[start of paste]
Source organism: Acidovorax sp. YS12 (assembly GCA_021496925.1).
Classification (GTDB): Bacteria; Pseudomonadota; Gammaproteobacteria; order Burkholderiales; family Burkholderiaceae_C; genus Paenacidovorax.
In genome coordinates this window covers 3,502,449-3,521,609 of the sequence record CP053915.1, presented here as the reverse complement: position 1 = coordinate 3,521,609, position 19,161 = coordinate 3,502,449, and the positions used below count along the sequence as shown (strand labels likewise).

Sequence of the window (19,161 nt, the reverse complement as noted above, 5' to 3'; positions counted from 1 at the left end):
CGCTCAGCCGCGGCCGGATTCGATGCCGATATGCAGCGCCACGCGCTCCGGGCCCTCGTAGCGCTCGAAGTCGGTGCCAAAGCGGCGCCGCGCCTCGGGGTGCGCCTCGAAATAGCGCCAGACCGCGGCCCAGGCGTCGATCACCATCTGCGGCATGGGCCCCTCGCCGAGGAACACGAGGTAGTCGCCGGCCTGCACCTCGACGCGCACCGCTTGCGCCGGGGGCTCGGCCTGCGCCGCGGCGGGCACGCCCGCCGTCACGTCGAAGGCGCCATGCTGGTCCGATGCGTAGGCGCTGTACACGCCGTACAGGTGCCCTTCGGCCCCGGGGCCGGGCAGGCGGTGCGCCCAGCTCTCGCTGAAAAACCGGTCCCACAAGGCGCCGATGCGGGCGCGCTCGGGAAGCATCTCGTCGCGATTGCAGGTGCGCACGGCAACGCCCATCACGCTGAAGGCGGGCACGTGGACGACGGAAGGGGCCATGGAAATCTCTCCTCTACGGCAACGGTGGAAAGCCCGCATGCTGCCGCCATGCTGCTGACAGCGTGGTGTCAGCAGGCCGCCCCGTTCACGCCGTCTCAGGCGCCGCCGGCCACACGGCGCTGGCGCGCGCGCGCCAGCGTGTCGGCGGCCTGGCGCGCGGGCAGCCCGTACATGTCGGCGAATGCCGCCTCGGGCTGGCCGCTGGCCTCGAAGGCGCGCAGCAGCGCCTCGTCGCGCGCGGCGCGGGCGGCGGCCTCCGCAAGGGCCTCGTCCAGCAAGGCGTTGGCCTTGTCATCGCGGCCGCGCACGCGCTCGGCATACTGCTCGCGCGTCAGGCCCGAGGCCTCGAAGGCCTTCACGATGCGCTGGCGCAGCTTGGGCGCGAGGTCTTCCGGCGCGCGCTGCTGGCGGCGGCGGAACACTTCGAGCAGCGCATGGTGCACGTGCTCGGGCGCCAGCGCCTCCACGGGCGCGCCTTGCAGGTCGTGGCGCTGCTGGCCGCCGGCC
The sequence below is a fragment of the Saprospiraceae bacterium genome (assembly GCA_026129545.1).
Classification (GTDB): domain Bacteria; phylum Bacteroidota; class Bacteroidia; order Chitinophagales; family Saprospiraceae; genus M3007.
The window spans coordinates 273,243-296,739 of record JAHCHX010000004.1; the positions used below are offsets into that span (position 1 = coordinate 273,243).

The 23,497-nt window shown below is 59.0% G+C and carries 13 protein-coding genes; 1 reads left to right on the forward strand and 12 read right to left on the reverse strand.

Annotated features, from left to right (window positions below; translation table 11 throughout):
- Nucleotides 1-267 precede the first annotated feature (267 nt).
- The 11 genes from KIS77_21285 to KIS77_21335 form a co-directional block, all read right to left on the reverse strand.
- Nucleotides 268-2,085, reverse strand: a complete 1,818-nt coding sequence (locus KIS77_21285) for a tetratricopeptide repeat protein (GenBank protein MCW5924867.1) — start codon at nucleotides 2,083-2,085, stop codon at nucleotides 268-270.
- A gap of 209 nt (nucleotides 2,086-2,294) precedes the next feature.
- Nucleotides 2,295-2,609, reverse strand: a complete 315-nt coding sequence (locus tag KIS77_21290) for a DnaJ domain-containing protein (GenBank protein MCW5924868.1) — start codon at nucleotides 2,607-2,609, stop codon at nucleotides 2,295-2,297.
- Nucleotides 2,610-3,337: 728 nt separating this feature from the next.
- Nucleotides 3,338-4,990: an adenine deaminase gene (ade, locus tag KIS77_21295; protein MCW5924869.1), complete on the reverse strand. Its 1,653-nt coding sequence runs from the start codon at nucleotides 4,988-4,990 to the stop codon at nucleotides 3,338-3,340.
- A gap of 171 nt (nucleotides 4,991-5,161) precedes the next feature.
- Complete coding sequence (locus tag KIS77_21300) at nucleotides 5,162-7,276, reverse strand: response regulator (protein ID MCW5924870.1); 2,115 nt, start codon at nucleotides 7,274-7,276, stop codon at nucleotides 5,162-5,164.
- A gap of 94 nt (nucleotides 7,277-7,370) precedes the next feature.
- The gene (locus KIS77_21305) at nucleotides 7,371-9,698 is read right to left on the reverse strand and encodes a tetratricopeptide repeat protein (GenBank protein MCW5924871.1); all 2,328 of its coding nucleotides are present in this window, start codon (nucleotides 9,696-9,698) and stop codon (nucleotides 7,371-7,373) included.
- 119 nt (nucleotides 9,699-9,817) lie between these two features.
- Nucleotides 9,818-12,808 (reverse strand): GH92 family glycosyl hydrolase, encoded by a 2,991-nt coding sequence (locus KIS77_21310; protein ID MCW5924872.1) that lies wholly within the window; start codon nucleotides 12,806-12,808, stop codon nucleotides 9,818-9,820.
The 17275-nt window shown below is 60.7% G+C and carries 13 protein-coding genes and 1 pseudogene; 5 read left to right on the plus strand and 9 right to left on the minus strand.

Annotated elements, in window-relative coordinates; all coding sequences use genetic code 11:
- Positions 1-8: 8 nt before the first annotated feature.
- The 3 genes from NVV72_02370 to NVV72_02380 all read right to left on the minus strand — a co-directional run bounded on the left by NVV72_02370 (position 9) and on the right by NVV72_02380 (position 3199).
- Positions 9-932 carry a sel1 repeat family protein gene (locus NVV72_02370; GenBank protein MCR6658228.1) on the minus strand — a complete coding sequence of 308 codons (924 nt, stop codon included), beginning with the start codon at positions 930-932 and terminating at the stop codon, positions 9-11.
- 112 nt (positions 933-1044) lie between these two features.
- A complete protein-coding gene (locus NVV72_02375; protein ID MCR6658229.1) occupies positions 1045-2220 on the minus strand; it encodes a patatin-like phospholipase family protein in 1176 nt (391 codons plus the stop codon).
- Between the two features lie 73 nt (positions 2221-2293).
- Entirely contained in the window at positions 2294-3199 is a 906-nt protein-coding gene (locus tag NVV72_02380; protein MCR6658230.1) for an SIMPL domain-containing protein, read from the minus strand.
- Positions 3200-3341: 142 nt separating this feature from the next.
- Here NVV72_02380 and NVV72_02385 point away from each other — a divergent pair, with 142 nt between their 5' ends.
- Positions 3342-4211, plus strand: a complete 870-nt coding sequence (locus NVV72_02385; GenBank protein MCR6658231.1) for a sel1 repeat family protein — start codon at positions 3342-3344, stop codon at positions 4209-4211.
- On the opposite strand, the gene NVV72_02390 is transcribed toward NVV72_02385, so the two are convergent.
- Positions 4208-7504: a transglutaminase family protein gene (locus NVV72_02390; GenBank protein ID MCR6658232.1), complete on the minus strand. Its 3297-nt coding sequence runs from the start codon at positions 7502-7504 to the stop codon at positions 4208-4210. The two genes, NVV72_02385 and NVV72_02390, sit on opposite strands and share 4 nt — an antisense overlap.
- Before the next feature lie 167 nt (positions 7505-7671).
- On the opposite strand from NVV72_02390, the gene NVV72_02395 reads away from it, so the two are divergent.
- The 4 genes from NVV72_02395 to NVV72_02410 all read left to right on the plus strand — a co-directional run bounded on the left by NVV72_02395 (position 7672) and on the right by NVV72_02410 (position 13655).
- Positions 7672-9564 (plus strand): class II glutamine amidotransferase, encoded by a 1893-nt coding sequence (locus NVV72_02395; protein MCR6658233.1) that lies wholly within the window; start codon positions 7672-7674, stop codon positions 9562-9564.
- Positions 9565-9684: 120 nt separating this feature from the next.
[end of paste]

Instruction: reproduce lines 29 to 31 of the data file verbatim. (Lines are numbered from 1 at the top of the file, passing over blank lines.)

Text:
- 112 nt (positions 933-1044) lie between these two features.
- A complete protein-coding gene (locus NVV72_02375; protein ID MCR6658229.1) occupies positions 1045-2220 on the minus strand; it encodes a patatin-like phospholipase family protein in 1176 nt (391 codons plus the stop codon).
- Between the two features lie 73 nt (positions 2221-2293).